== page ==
Sri Lankan hybrid carrier Mihin Lanka plans to transition from A320 family aircraft to 737-800s and introduce a business class product. But the government-owned carrier is expected to remain very small with a fleet of only three aircraft.
While Mihin Lanka has had some success opening secondary routes, the carrier is too small to generate any significant economies. The Sri Lankan government should relook at the business case for Mihin Lanka and consider merging the carrier into SriLankan Airlines.
Sri Lanka’s two carriers are both fully government-owned and codeshare on some routes, but are separate companies. It is hardly a typical two-brand strategy, but Sri Lanka's politics-riddled aviation policy is hardly a sound one.
This is the third in a series of analysis reports on the Sri Lankan market. The first report analysed how SriLankan Airlines’ market position and outlook is potentially improved by its ascension into the oneworld alliance. The second instalment looked at the flag carrier’s turnaround plan, including its fleet modernisation initiative. This report looks at the market position and outlook of Sri Lanka’s second carrier, Mihin Lanka.
See related reports:
- SriLankan Airlines raises global profile and expands oneworld presence in South Asia
- SriLankan Airlines turnaround hinges on fleet renewal, yield improvements and oneworld
Mihin Lanka initially was a SriLankan Airlines competitor
The government initially launched Mihin Lanka in Apr-2007 with two A320s following an LCC model. Mihin Lanka initially competed with SriLankan Airlines on some of SriLankan’s largest routes with a network consisting of Bangkok, Dubai, Male and Singapore as well as three destinations in India. At the time SriLankan was managed and partially owned by Emirates.
The government took back control of SriLankan in early 2008 and Mihin Lanka suspended operations in Apr-2008. But Mihin Lanka resumed operations in Jan-2009 with Kapila Chandrasena as the carrier’s new CEO.
Following its relaunch, Mihin Lanka resumed some of its initial routes and again competed against SriLankan in most markets. But the carrier’s network strategy started transitioning at the end of 2010, after a codeshare partnership was forged with SriLankan.
Coordination between SriLankan and Mihin Lanka further increased after Mr Chandrasena became CEO of SriLankan in Jul-2011. Mr Chandrasena continued to serve as CEO of Mihin Lanka in parallel with his responsibilities at SriLankan until Mar-2014, when Nishantha Ranatunga took over as CEO of Mihin Lanka. (Mr Chandrasena is still the CEO of SriLankan.)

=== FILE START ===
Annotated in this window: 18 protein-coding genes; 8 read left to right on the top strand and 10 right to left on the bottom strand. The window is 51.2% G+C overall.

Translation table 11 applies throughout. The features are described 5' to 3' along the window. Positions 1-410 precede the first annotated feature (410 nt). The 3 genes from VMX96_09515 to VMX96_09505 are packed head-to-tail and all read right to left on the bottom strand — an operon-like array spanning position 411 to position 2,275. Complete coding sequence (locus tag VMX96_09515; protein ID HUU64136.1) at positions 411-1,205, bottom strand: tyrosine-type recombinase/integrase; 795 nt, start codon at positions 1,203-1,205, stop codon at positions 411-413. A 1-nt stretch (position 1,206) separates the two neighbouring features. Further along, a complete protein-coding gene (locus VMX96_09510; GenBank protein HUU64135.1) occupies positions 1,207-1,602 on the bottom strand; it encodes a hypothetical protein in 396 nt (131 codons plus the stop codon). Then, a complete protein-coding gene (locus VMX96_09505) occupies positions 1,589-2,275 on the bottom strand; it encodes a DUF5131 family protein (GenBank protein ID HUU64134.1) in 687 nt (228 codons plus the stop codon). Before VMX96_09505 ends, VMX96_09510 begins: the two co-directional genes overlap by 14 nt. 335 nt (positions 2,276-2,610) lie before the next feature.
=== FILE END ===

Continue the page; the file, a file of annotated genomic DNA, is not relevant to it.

Mihin Lanka shifts focus to secondary routes
Over the past three years Mihin Lanka has focused on routes with limited premium demand that are not operated by SriLankan. Of the seven international destinations in its current network, none are regularly served by SriLankan. Only one of its current destinations, Gaya in India, was among its initial seven destinations from 2007.
Gaya and Varanasi, another popular pilgrimage destination in India which was initially added in 2008, are served seasonally. The carrier’s other seven scheduled destinations are served on a regular year-round basis and were added over the last three and a half years – Bahrain (BAH), Dhaka (DAC), Madurai (IXM), Medan (MES), Jakarta (CGK), Seychelles (SEZ) and Sharjah (SHJ). Each destination is currently served with between two and five weekly frequencies, according to OAG data.
Mihin Lanka routes ranked by seat capacity: 12-May-2014 to 18-May-2014
Dhaka and Jakarta were launched in Dec-2010, at the same time SriLankan and Mihin Lanka began codesharing. Sharjah was added in Oct-2011, followed by Bahrain in Sep-2012, Madurai in Dec-2013, Medan in May-2013 and, most recently, the Seychelles in Nov-2013.
Colombo-Bahrain was a route that had been operated by SriLankan for about 40 years and was handed over to Mihin Lanka after SriLankan determined it was a market more suited for a budget carrier as it mostly consisted of labour traffic with limited premium demand. The other routes were new markets for SriLankan/Mihin Lanka and most were also new links for Colombo overall.
Only two of Mihin Lanka’s routes are currently served by other carriers – Madurai and Sharjah. The competition on both sectors is with budget carriers – SpiceJet on Colombo-Madurai and Air Arabia on Colombo-Sharjah. But the fact that most of Mihin Lanka’s routes have no direct competition is an indication that the carrier is not generally being used in response to budget carrier competition, as is often the case with dual-brand models. Instead the perception was that Mihin Lanka’s product was a better match for each route than SriLankan.
Mihin Lanka plays important role to SriLankan’s network model
Mihin Lanka also has been used over the last few years to help support SriLankan’s network model. Instead on focusing only on thick routes with sufficient point-to-point traffic, most of the markets Mihin Lanka has added in recent years need connections to be sustainable.
Mihin Lanka currently carries SriLankan's code on all its routes except Medan and Jakarta while Mihin Lanka codeshares to 18 of SriLankan’s 32 international destinations. As Mihin Lanka is focused on the regional market, particularly the budget end, it does not sell on any of SriLankan’s flights to Europe or North Asia.
Mihin Lanka network map: as of May-2014